The climate change is upon us and humanity is far from ready, the climate panel warned on Monday. United Nations in an expected report.
The scientists issued the harsh warning that it will fall on people and the planet, stating that the collapse of ecosystemsthe species extinctionthe deadly heat waves and the floods are some of the “multiple unavoidable climate risks in the next 20 years”.
“This report is a dire warning about the consequences of not taking action,” said Hoesung Lee of the Panel on Climate Change (IPCC).
He reiterated that climate change is a serious and growing threat to our well-being and to the health of the planet. “Our actions today will determine how people will be able to adapt and how nature will respond to increasing climate risks.”
Report ensures that millions of lives will be affected
According to the report, human-induced climate change is causing dangerous and widespread disruption to nature and affecting billions of lives around the world. Despite efforts to reduce risks, the people and ecosystems most vulnerable to these risks are those hardest hit by weather effects.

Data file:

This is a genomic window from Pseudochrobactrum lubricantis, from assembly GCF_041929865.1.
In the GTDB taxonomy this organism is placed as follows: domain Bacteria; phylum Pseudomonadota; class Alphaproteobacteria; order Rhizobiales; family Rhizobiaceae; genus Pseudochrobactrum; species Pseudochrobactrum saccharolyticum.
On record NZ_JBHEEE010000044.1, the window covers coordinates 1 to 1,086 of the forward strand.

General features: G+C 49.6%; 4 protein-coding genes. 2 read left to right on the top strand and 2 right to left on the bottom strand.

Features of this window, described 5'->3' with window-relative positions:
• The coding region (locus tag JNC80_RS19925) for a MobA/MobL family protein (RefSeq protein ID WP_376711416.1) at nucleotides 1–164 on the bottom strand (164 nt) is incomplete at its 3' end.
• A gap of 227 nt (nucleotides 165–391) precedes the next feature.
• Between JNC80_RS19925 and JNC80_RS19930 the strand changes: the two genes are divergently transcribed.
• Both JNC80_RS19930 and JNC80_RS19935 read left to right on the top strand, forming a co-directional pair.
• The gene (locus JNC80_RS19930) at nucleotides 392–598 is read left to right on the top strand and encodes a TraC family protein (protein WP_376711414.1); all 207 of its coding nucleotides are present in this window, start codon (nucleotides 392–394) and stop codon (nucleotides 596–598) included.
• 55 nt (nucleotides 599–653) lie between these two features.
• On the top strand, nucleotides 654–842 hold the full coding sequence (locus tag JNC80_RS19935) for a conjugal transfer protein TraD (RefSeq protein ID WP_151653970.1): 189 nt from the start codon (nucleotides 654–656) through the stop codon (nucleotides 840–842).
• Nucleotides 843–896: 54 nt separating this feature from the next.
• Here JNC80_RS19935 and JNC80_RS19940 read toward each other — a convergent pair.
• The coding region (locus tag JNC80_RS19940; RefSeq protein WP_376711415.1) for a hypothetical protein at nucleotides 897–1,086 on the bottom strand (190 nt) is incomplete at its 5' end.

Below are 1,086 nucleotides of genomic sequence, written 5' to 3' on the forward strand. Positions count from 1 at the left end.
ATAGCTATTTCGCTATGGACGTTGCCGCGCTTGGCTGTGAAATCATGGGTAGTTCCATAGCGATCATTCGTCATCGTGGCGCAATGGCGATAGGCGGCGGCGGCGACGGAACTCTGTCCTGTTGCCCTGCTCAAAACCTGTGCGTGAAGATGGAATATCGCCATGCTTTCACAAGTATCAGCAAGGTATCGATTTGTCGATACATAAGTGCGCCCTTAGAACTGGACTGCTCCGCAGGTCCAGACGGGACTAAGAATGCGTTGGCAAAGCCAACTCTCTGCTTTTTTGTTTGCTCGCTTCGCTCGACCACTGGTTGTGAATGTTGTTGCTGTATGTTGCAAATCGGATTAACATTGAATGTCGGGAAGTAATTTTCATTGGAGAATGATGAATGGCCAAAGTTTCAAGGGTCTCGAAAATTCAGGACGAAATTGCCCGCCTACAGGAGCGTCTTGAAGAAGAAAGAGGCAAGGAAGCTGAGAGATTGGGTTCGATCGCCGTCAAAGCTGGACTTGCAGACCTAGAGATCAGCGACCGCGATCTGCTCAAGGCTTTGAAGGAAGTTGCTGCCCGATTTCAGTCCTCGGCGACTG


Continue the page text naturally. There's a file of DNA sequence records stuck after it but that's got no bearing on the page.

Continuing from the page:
This is the second in a series of three reports by leading UN climate scientists; its launch comes just over a hundred days after the United Nations Climate Conference in Glasgow (COP26) agreed to intensify measures to limit global warming to 1.5°C and thus avoid the worst consequences of climate change .
Urgent measures to deal with growing risks
The Group of experts states that the increase in heat wavesr, droughts and floods are already exceeding the tolerance thresholds of plants and animals, causing mass mortalities in species such as trees and corals.
These inclement weather conditions have exposed million people to severe food and water insecurityespecially in Africa, Asia, Central and South America, in small island nations, and in the Arctic.
To avoid the increasing loss of life, biodiversity and infrastructurenew measures to adapt to climate change must be rapidly adopted, while at the same time substantially reducing greenhouse gas emissions.
So far, progress in adaptation is unequal and gaps between the measures taken and those needed to deal with the growing risks are widening, according to the new report.
“This report recognizes the interdependence between climate, biodiversity and people, and integrates natural, social and economic sciences more firmly than previous assessments,” said Hoesung Lee.
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